Recross the Paths - The Scorpion God
(The Scorpion God | Art by Luis Lasahido)
You Can Count on the Vampires
Hello, everyone, and welcome back to Recross the Paths, a series that helps commanders to be seen under a new light.
Today I'll be talking about The Scorpion God. While being an extremely interesting commander, at times it feels almost as a prisoner of its own archetype, so today I'll try to grant our general an original environment to Proliferate in.
Stage One: The Deck
Almost every The Scorpion God deck is centered around shrinking your opponents' creatures through -1/-1 counters. Still, I think that we can take a step further, adding another kind of counter to our strategy: I'm talking about +1/+1s. In fact, making others' threats smaller is good, but making ours bigger is even better.
In particular, there is a tribe that interacts perfectly with them, even if it's not given credit for this: Vampires. As a matter of fact, several creatures of this type incorporate a way to either obtain, spread, or take advantage of these counters. Hence, I present you with The Scorpion God as a Vampire deck.
Step One: Vampires
Being in Rakdos grants us access to the vast majority of the Vampires legal in the format. Among them, there are some pretty powerful ones that care about pumping our creatures. Drana, Liberator of Malakir, Mephidross Vampire, and Necropolis Regent push us towards a very aggressive gameplay. All of them reward us for attacking our opponents and also have some built-in evasion, so that they can easily benefit from their own abilities.
Then, we can count on a large pool of Vampires that boost themself upon damaging our enemies. In particular, Heirs of Stromkirk uses its keywords to immediately start growing, Markov Blademaster can easily become a threat thanks to double strike, and Westgate Regent doubles its stats with every swing while also soft-protecting itself.
Lastly, we have some creatures that actively interact with +1/+1 counters. Bloodtracker and Falkenrath Exterminator can both boost their stats and, most importantly, one will draw us many cards on the way out and the other will be able to take out dangerous creatures. Lastly, Tenured Inkcaster will grant us huge additional damage to all of our opponents whenever our creatures attack.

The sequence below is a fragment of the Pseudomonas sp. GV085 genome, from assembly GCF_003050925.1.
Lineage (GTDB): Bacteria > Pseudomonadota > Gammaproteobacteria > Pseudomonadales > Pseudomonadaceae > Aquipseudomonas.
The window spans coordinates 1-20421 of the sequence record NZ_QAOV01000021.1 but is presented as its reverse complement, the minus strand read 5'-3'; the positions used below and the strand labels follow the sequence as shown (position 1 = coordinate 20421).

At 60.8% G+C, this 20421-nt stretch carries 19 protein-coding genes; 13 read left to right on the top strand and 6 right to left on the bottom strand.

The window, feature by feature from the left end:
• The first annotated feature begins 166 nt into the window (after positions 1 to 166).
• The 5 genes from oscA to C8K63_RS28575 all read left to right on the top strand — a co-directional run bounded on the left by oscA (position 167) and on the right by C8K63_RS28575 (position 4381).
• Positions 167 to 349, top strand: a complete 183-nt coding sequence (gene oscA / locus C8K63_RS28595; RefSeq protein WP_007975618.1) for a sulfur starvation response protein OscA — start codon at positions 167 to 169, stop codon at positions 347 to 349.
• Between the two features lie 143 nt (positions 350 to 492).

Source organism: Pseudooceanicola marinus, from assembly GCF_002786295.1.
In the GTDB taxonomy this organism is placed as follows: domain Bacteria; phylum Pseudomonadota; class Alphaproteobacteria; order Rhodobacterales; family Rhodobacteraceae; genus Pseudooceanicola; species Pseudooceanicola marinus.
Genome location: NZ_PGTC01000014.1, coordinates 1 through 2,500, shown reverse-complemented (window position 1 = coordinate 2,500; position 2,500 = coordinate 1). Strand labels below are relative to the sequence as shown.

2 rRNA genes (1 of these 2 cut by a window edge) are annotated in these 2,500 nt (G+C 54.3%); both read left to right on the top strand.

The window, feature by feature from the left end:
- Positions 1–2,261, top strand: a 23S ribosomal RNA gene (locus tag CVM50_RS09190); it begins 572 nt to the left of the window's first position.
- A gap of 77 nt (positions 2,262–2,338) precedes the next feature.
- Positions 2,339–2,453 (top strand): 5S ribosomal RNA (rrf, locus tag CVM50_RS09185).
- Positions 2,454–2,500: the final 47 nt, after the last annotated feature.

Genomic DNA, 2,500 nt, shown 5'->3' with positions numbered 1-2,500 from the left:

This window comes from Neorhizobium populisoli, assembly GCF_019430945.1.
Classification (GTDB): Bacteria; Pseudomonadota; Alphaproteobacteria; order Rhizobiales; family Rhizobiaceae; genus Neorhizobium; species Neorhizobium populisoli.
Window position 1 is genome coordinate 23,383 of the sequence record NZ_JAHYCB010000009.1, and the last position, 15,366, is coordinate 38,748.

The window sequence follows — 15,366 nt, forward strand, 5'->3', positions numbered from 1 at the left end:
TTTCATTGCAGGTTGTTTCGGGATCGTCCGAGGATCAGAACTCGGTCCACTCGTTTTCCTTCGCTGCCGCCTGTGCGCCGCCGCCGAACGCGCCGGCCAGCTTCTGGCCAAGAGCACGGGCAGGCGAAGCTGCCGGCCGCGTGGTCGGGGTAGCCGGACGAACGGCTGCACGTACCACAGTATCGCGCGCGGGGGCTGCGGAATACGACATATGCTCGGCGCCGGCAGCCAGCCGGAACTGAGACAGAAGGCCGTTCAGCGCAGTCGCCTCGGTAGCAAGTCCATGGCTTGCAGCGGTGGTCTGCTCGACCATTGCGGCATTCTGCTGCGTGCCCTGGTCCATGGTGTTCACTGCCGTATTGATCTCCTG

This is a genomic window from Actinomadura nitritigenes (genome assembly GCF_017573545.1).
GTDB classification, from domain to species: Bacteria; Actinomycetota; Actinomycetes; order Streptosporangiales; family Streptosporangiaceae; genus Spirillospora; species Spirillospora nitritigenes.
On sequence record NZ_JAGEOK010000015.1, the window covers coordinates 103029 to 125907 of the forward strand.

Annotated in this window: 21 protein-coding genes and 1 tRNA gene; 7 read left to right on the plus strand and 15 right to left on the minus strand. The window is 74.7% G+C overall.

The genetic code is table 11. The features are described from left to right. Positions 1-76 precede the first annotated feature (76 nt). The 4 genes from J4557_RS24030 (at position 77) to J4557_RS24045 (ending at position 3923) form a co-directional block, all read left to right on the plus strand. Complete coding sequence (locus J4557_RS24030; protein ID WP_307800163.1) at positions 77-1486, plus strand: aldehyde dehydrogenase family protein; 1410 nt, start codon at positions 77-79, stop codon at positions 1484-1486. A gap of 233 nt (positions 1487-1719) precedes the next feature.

Step Two: +1/+1 Counters Synergies
Making our creatures scarier than their raw stats is something we greatly appreciate. For this reason, Hagra Constrictor and Mer-Ek Nightblade are powerful pieces of our strategy, as they could grant us some direct damage that would otherwise be blocked. Moreover, Skyclave Shadowcat makes sure we take advantage of our destroyed creatures as well.
Kami of Celebration is a huge draw engine that fits perfectly with the all-out strategy we are bringing to the table. If that was not enough, it can help us boost our creatures' stats as well. Stensia Masquerade grants us redundancy in powering-up Vampires when they deal damage, but also makes them trickier to block. Last but not least, Thundering Raiju is yet another way to chip away from our opponents' life total even before blocks are declared.
Step Three: Proliferate
There aren't actually many ways to Proliferate in black and red. Nonetheless, we can rely on some evergreen goodies. Contagion Clasp and its bigger version Contagion Engine can spread counters multiple time during the length of a game for just four mana. Then, Sword of Truth and Justice associates proliferation with a +1/+1 counter and, most importantly, with protection from two removal-heavy colors.
Step Four: Haste Enablers
Our deck wants to attack and wants to do it as early as possible. For this reason, a certain number of cards that grant haste to all of our creatures feel like auto-includes. Nothing too fancy, just some optimal established cards, such as Anger, Hammer of Purphoros, and Urabrask the Hidden
Step Five: The Complete Decklist
The Scorpion God VampiresView on Archidekt
Buy this decklist from TCGplayer
Stage Two: The Data Room
We're now on to the last part of this deck tech: the data room. Was this idea actually unique? Let's compare the list against both the average Scorpion God deck and against the average Vampire deck to see what we gained (and lost) in the process.
The Average Scorpion God Deck
Popularity-wise, The Scorpion God isn't in a bad spot. It ranks 21st among Rakdos commanders and 420th overall, with 1384 registered decks according to EDHREC.